New Biomarker, Galectin-3, Shows Risk-Stratification Potential in Chronic Heart Failure

September 29, 2009

September 29, 2009 (Boston, Massachusetts) — The search for biomarkers that can forecast risk of heart failure worsening and hospitalization, one of the most active research areas in cardiology, has turned up a promising one in the inflammation and fibrosis mediator galectin-3, suggests observational data from a randomized trial [1].

Galectin-3 is upregulated in cardiomyopathy and heart failure, and a wealth of evidence from animals and some from clinical studies has suggested it plays a role in the progression of heart failure and remodeling, observed Dr Dirk J van Veldhuisen (University Medical Center Groningen, the Netherlands) at the Heart Failure Society of America 2009 Scientific Meeting.

Van Veldhuisen presented new evidence, based on a retrospective look at data from the Coordinating Study Evaluating Outcomes of Advising and Counseling in Heart Failure (COACH) trial [2], that elevations in galectin-3 point to an increased risk of death or HF hospitalization, which was the main trial's primary end point.

COACH compared two disease-management strategies with conventional management in 1023 survivors of a heart-failure hospitalization, finding no significant differences in the primary end point among the groups at 18 months. As previously reported by heartwire , the negative result was attributed to good outcomes in the control group.

In the current analysis, the risk of death/HF hospitalization was increased >2.5 times (p<0.0001) for the trial's patients in highest quartile for baseline levels of galectin-3 compared with those in the lowest quartile, independently of age, sex, and natriuretic peptide levels, he reported.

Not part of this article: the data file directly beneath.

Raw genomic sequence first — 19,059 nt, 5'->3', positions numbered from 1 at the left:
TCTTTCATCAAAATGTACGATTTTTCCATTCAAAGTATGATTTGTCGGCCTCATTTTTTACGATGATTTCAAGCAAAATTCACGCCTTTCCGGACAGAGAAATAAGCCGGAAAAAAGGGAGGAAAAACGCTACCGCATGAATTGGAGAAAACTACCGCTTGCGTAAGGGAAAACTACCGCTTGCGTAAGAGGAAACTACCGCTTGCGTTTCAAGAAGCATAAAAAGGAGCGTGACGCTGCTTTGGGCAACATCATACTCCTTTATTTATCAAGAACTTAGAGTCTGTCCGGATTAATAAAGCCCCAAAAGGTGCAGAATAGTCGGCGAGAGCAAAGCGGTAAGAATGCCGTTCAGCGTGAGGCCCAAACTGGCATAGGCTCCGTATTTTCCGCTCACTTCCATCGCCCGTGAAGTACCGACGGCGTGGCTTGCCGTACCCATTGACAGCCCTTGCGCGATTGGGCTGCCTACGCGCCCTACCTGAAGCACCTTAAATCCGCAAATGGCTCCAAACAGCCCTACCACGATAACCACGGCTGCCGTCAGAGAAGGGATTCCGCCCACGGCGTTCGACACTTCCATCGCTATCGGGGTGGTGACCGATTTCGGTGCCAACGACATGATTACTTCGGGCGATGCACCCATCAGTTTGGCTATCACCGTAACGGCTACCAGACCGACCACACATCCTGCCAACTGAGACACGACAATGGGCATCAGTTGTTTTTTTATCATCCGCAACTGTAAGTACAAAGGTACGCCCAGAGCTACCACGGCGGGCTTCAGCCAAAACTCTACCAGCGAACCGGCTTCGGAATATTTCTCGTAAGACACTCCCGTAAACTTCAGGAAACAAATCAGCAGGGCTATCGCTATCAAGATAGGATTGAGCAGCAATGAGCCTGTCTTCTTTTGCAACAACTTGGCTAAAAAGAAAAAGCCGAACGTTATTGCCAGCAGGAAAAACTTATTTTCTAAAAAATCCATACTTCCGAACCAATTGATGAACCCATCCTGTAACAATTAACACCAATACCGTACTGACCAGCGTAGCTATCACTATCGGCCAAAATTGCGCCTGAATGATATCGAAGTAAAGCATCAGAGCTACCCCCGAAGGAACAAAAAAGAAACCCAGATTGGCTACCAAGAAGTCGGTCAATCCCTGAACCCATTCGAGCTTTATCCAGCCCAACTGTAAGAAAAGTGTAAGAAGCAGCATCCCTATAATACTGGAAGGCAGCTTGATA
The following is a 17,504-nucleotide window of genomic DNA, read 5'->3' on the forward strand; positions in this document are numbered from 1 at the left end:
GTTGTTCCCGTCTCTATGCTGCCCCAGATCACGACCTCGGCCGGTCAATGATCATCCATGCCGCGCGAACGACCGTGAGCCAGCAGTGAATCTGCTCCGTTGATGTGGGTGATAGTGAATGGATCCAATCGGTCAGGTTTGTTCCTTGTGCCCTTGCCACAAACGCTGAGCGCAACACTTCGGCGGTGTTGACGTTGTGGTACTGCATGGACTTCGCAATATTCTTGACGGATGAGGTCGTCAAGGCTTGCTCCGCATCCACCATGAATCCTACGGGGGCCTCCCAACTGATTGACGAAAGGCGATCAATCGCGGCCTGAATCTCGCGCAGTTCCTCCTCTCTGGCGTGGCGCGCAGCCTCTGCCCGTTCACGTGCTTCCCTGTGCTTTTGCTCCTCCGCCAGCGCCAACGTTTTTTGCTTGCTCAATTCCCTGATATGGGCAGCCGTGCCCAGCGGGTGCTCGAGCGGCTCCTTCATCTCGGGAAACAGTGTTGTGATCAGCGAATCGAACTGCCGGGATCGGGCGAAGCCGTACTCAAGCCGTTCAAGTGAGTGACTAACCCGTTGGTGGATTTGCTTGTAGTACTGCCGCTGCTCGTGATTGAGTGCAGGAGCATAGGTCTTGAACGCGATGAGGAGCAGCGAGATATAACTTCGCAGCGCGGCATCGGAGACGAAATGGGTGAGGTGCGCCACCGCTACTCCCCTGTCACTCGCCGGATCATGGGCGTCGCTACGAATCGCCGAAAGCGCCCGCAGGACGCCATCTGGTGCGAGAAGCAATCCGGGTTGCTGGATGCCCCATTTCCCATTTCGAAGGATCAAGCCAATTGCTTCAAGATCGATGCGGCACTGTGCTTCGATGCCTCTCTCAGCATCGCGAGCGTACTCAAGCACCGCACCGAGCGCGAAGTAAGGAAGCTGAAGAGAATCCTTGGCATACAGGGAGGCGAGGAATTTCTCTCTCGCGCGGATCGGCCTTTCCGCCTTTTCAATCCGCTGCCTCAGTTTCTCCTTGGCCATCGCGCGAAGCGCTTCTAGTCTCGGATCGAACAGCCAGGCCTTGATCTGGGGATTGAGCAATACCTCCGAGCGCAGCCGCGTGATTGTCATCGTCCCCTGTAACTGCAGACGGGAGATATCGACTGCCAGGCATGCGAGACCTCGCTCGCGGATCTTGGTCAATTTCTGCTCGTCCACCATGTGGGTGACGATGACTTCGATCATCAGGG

Adjusted* Hazard Ratio (HR) for Death or Heart-Failure Hospitalization at 18 Months by Baseline Galectin-3 Level Quartiles vs Quartile 1 (5.0–15.2 Ng/Ml)

Galectin-3 quartile (ranges, ng/mL) HR (95% CI) p
Quartile 2 (15.2–20.0) 1.67 (1.08–2.59) 0.0207
Quartile 3 (20.0–25.9) 2.08 (1.35–3.21) 0.0010
Quartile 4 (25.9–66.6) 2.67 (1.74–4.09) <0.0001
*Adjusted for age, sex, and b-type natriuretic peptide levels

Patients whose galectin-3 levels went up by a factor of two during the study had two times the absolute risk of death/HF hospitalization (hazard ratio [HR] 1.99; 95% CI, 1.63–2.43; p<0.0001). The risk increase was still strongly significant after adjustment for age, sex, natriuretic peptide levels, and kidney function as gauged by estimated glomerular filtration rate (eGFR), with an HR of 1.44 (95% CI 1.12–1.86; p=0.0052).

As the invited commenter after the presentation, Dr Inder S Anand (University of Minnesota and Veterans Affairs Medical Center, Minneapolis) agreed that a lot of evidence points to galectin-3 as "a promising new biomarker in heart failure." But before it could be used as one, he said, further studies need to clarify its relationship to heart-failure pathophysiology and progression and determine for sure "whether galectin-3 provides substantial incremental prognostic information beyond that offered by the currently available biomarkers."

Van Veldhuisen reports receiving consulting fees from BG Medicine, which is vying to market an assay for galectin-3. Anand had no disclosures.


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